The pallid cuckoo has been observed in various different habitats such as in woodlands, shrubland, mangroves, pastoral country, farmland, golf courses and gardens.[2] However it prefers lightly timbered country with trees and shrubs and a sparse under-story where it can best hunt for prey.[10]

Diet[edit]

The pallid cuckoo predates primarily on insects such as caterpillars, by hopping down from vantage points to seize their prey either on trees or in the grass.[2][10] It prefers to eat hairy caterpillars.[9]

Breeding[edit]

Breeding of the pallid cuckoo occurs between July and December. The pallid cuckoo is a generalist brood parasite.[13] Brood parasites lay their eggs in the nests of other species, abandoning their egg and leaving it to the care of the host bird whose nest it is in.  If the host does not detect the intrusion and subsequently reject the egg it will raise the resulting chick as its own. It is recorded to have exploited over 100 different species of passerines, though all major hosts belong to the family Meliphagidae.[13] Common host species include honeyeaters, Australasian robins and willy wagtails.[10]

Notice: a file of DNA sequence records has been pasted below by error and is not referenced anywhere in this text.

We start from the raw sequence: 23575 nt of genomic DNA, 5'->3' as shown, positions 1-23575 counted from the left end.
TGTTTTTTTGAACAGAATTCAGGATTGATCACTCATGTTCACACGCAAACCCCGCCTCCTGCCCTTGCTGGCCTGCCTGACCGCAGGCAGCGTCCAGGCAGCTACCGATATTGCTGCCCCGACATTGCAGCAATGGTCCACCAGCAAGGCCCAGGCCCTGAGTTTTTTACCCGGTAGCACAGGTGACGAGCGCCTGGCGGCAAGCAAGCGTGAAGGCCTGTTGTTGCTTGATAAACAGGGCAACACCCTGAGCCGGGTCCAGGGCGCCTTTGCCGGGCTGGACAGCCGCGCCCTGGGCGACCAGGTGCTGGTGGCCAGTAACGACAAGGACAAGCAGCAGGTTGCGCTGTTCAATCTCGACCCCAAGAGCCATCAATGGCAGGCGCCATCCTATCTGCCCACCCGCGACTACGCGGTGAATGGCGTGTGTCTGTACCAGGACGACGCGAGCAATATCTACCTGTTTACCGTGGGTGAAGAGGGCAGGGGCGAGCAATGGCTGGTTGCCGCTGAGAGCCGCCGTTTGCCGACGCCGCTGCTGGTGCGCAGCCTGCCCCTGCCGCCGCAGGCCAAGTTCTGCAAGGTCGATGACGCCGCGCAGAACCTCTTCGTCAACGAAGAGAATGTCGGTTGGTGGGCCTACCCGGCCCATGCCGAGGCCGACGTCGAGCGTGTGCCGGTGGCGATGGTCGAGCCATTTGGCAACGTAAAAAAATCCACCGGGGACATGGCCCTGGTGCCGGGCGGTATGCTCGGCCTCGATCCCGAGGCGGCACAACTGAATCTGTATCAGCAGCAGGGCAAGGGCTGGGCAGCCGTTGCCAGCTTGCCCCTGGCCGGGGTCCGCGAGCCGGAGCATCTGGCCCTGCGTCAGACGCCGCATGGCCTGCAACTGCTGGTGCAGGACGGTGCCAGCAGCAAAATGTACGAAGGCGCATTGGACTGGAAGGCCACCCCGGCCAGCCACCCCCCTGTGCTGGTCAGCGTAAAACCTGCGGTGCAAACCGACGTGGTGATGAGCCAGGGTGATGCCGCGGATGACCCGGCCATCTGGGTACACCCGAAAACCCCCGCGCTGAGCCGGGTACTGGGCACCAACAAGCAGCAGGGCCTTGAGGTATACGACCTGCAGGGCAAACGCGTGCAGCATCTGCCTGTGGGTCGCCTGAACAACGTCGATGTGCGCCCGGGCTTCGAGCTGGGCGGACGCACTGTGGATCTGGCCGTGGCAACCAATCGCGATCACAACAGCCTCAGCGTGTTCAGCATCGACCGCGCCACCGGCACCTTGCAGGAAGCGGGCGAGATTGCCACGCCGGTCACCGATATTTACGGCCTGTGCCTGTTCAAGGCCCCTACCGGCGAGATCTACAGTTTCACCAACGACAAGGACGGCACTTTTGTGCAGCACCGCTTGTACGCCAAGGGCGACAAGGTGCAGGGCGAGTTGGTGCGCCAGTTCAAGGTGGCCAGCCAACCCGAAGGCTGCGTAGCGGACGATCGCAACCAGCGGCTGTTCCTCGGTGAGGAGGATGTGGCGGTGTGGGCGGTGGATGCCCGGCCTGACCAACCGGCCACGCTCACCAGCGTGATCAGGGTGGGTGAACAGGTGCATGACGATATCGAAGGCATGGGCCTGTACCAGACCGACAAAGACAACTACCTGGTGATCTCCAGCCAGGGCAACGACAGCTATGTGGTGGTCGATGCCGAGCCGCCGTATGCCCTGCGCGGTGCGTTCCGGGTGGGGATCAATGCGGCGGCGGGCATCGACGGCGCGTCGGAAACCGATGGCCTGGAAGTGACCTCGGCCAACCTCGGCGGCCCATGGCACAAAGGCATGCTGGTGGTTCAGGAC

References[edit]

  1. ^ BirdLife International (2016). "Heteroscenes pallidus". IUCN Red List of Threatened Species. IUCN. 2016: e.T22683898A93006424. doi:10.2305/IUCN.UK.2016-3.RLTS.T22683898A93006424.en. Retrieved 22 July 2017. 
  2. ^ a b c d e f 1941-, Knight, Frank,; Sarah,, Pizzey,. The field guide to the birds of Australia. ISBN 9780732291938. OCLC 505187991. 
  3. ^ Australian Biological Resources Study (7 October 2015). "Species Cacomantis (Vidgenia) pallidus (Latham, 1801)". Australian Faunal Directory. Canberra, Australian Capital Territory: Department of the Environment, Water, Heritage and the Arts, Australian Government. Retrieved 16 June 2017. 
  4. ^ Payne, RB (2005). The Cuckoos. Oxford University Press. p. 423. 
  5. ^ "Cuculus pallidus". Integrated Taxonomic Information System. Retrieved 10 December 2013. 
  6. ^ Gill, Frank; Donsker, David, eds. (2017). "Hoatzin, turacos & cuckoos". World Bird List Version 7.1. International Ornithologists' Union. Retrieved 16 June 2017. 
  7. ^ Erritzøe, Johannes; Mann, Clive F.; Brammer, Frederik; Fuller, Richard A. (2012). Cuckoos of the World. Bloomsbury Publishing. p. 384. ISBN 978-1-4081-4267-7. 
  8. ^ Pollock, Harold J. (1970). Voices of the Australian Bush. Jacaranda Press. p. 15. ISBN 0701603593. 
  9. ^ a b "Pallid Cuckoo". Birds in backyards. Retrieved 16 June 2017. 
  10. ^ a b c d e f I.,, Rogers, Danny; Rohan,, Clarke,; N.),, Davies, J. N. (Jeff; Peter,, Marsack,; Kim,, Franklin,. The Australian bird guide. ISBN 9780643097544. OCLC 959551110. 
  11. ^ "Pallid Cuckoo (Heteroscenes pallidus) - BirdLife species factsheet". datazone.birdlife.org. Retrieved 2017-06-16. 
  12. ^ Robertson, Hugh; Heather, Barrie (2001). Hand Guide to the Birds of New Zealand. Oxford, United Kingdom: OUP. p. 140. ISBN 9780198508311. 
  13. ^ a b Landstrom, Michelle T.; Heinsohn, Robert; Langmore, Naomi E. (2010-01-01). "Clutch variation and egg rejection in three hosts of the pallid cuckoo, Cuculus pallidus". Behaviour. 147 (1): 19–36. doi:10.1163/000579509x12483520922043. ISSN 1568-539X.